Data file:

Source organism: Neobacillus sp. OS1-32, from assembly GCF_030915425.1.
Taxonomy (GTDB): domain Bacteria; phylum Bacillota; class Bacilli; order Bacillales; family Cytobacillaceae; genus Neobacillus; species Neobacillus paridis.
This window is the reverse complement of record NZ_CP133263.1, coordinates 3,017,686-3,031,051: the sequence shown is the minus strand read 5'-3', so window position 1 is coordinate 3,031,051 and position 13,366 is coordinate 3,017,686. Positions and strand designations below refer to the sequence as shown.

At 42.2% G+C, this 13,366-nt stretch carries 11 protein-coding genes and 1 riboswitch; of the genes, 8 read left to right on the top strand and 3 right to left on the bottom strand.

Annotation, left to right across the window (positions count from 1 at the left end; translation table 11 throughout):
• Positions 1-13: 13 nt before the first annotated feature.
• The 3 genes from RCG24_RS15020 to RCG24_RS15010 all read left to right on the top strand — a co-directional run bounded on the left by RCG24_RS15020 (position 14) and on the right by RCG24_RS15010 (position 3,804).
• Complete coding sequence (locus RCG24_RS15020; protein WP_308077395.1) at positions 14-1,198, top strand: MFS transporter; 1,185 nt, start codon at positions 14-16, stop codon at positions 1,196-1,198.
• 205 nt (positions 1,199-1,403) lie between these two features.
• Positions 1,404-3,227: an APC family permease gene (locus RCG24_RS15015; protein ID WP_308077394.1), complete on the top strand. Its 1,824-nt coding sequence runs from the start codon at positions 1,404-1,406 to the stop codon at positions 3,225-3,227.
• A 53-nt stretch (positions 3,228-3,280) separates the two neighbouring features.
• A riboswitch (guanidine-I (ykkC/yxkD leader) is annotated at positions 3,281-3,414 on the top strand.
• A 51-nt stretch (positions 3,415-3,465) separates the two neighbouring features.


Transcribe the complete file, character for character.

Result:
Source organism: Neobacillus sp. OS1-32, from assembly GCF_030915425.1.
Taxonomy (GTDB): domain Bacteria; phylum Bacillota; class Bacilli; order Bacillales; family Cytobacillaceae; genus Neobacillus; species Neobacillus paridis.
This window is the reverse complement of record NZ_CP133263.1, coordinates 3,017,686-3,031,051: the sequence shown is the minus strand read 5'-3', so window position 1 is coordinate 3,031,051 and position 13,366 is coordinate 3,017,686. Positions and strand designations below refer to the sequence as shown.

At 42.2% G+C, this 13,366-nt stretch carries 11 protein-coding genes and 1 riboswitch; of the genes, 8 read left to right on the top strand and 3 right to left on the bottom strand.

Annotation, left to right across the window (positions count from 1 at the left end; translation table 11 throughout):
• Positions 1-13: 13 nt before the first annotated feature.
• The 3 genes from RCG24_RS15020 to RCG24_RS15010 all read left to right on the top strand — a co-directional run bounded on the left by RCG24_RS15020 (position 14) and on the right by RCG24_RS15010 (position 3,804).
• Complete coding sequence (locus RCG24_RS15020; protein WP_308077395.1) at positions 14-1,198, top strand: MFS transporter; 1,185 nt, start codon at positions 14-16, stop codon at positions 1,196-1,198.
• 205 nt (positions 1,199-1,403) lie between these two features.
• Positions 1,404-3,227: an APC family permease gene (locus RCG24_RS15015; protein ID WP_308077394.1), complete on the top strand. Its 1,824-nt coding sequence runs from the start codon at positions 1,404-1,406 to the stop codon at positions 3,225-3,227.
• A 53-nt stretch (positions 3,228-3,280) separates the two neighbouring features.
• A riboswitch (guanidine-I (ykkC/yxkD leader) is annotated at positions 3,281-3,414 on the top strand.
• A 51-nt stretch (positions 3,415-3,465) separates the two neighbouring features.